Here is an example of how the sliding window works:

The question is, what is the right size for our sets?

One benefit of being a complete novice is that I get to make uninformed decisions and see what happens!

I’m going to arbitrarily decide to split the __test data__ into 32 data sets, which is the size of the batches we are creating. It makes sense that we have at least 1 batch in our test set.

The test set has 571 records in it, and because we can use the sliding window, the calculation looks like this

571 – 32 = 539 |

Each set will be 539 records wide, and as a reminder each record is a 1-hour time step.

If we try to keep the same ratio, we were targeting originally of 7:1 (input data to prediction), we split that window into 471 hours of input and a prediction 67 hours into the future.

Almost 3 days into the future, it’s a good start!

Now all that’s left is to run the model and see how we went.

Here is the code for the model, we are borrowing all of the heaper functions from our TensorFlow tutorial, and I’ll omit them here for brevity.

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w1 = WindowGenerator(input_width=471, label_width=1, shift=67, label_columns=['diskUtilization']) print("training windows: ", len(w1.train)) print("validation windows: ", len(w1.val)) print("test windows: ", len(w1.test)) lstm_model = tf.keras.models.Sequential([ # Shape [batch, time, features] => [batch, time, lstm_units] tf.keras.layers.LSTM(32, return_sequences=False), # Shape => [batch, time, features] tf.keras.layers.Dense(units=1) ]) early_stopping = tf.keras.callbacks.EarlyStopping(monitor='val_loss', patience=2, mode='min') lstm_model.compile(loss=tf.keras.losses.MeanSquaredError(), optimizer=tf.keras.optimizers.Adam(), metrics=[tf.keras.metrics.MeanAbsoluteError()]) history = lstm_model.fit(w1.train, epochs=MAX_EPOCHS, validation_data=w1.val, callbacks=[early_stopping]) results = lstm_model.evaluate(w1.test, verbose=0) print("test loss, test acc:", results) # Untrained data test_predictions = lstm_model.predict(w1.test) w1.plot(lstm_model, plot_col='diskUtilization', predictions=test_predictions, samples=next(iter(w1.test))) |

#### Result Analysis

The results look pretty good! The above graph displays a sample of predictions taken from the training data. This is great but it’s the best possible scenario for the model and it is not a fair representation of how it will perform with unknown data.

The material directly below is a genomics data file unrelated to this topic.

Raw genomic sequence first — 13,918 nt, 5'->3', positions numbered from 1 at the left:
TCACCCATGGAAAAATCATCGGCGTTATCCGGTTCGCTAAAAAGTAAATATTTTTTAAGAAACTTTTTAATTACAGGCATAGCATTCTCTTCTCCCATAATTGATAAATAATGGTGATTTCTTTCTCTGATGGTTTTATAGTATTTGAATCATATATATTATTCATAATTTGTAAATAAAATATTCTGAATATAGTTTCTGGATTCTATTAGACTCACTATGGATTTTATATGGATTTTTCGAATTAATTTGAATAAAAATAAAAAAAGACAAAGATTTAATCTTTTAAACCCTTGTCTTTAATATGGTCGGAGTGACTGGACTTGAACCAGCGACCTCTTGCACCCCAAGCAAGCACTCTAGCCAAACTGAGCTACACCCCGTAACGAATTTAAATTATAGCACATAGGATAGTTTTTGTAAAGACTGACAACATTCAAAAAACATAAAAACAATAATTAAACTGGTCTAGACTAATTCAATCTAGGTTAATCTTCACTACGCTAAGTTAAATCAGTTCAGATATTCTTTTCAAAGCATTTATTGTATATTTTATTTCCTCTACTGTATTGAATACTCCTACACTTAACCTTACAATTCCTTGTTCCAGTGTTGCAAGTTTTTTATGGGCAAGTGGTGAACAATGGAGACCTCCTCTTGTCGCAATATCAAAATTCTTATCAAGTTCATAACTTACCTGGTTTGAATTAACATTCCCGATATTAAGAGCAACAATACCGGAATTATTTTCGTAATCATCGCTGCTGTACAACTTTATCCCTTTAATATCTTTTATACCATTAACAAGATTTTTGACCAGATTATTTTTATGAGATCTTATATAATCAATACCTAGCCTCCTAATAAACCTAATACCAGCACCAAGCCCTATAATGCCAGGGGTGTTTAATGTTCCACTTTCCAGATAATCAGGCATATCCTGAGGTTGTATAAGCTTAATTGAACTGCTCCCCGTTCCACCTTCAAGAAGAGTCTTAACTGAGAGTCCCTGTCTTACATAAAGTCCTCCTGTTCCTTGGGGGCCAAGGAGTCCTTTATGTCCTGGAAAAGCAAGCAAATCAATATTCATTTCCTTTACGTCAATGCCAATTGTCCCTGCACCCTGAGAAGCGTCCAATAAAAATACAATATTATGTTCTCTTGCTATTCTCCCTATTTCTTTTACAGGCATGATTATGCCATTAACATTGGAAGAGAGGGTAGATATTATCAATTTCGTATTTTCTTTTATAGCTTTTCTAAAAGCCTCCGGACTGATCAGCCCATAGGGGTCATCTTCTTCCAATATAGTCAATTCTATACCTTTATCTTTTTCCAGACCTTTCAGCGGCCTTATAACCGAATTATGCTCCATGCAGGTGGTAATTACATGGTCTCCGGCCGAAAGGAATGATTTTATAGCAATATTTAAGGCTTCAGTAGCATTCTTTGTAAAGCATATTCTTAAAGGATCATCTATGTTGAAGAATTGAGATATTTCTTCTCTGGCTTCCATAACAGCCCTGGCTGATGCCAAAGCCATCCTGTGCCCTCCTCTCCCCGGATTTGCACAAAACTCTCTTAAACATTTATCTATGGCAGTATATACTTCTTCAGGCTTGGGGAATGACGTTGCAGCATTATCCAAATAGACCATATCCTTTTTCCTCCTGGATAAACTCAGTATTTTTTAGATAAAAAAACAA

Still, it’s good to visualize how successful the model is with the training data it was provided with. It’s extremely accurate, the reported *mean absolute error* metric is 0.007, which is good!

What does that value represent? The mean absolute error is how far off each prediction is, averaged out over the data set. Remember that *disk utilization *is a decimal value representing a percentage.

So, this means, on average, the model predictions are within 0.7% of the actual value. If the target value is 10%, the model predicts a value between 9.3-10.7%.

If we want to use these predictions to make decisions about cluster state for our Support teams, it is more than accurate enough.

Moving on, we can now use our completed model with the test dataset and see how it goes with data it hasn’t seen before:

It looks good!

On closer inspection, it’s a little **too **good!

We can look at the Y-axis and help explain why.

This small data set operates in a very narrow range for our target data—between 37-39%. This means even if we selected a completely random point on this Y axis, we’d get within 2% of the actual value.

It doesn’t necessarily mean the model is weak, but that our test data is a bit limited.

To get a more meaningful test, we need more test data!

#### The Final Assessment

So how can we get more data that’s relevant to our test case? Luckily, I have a trick up my sleeve.

Remember, we are using the Instaclustr monitoring API to build our dataset, and until now we’ve only been using the data from one node. But this particular cluster has over 70 nodes!

I can re-use *data.py* which I used to create our csv file and modify it to format the data from another node.

This is awesome because if your Cassandra cluster is well tuned, as ours is, the data usage and general load experienced by the cluster is evenly distributed across all the nodes.

For our model, it means the trends and patterns that our model has learnt about *diskUtilization *are applicable for all other nodes in the cluster.

With this new data in hand, the number of test windows grows from 32 to 220 and the data is much more varied, so it will really put our model to the test.

The results are good news, if not as good as the first attempt.

Our mean absolute error on this dataset is 0.04, so on average the model is predicting the *diskUtilization* within 4% of the correct value. That result feels ok, although it could be better

In the graphs, we can see in the second prediction that the model is making a pretty good guess, but the actual value suddenly dropped significantly.

I feel like in an ideal world, whatever event caused this drop in disk utilization would be reflected in the metrics for the cluster and the model would be able to predict it closely, however in our case it looks like we aren’t including enough data to make this possible.

Remember this is only our first attempt! As we improve our data sets and tune our model parameters, accuracy will likely improve.

#### Finishing Up

The goal of this series was to introduce myself to the world of machine learning and bring you along for the ride—and hopefully demonstrate what it takes to build a model using real world data.

I am incredibly impressed with the maturity of Tensorflow and the quality of tutorials and guides that are out there to help people like me get started.

The model we built is rudimentary, but it works and it’s clear that with a bit more dedication it could be developed into a full-fledged system.

For Instaclustr, the possibilities are endless. We collect vast amounts of metrics, logs, and other data that we can start taking advantage of to develop machine learning systems that could deliver value to our customers who rely on us to run their business-critical applications in the cloud.

In the future, we hope to be documenting these systems as they mature and are released, but for now I hope this series helped de-mystify a small part of the machine learning landscape for you and empowered you to start creating your own projects.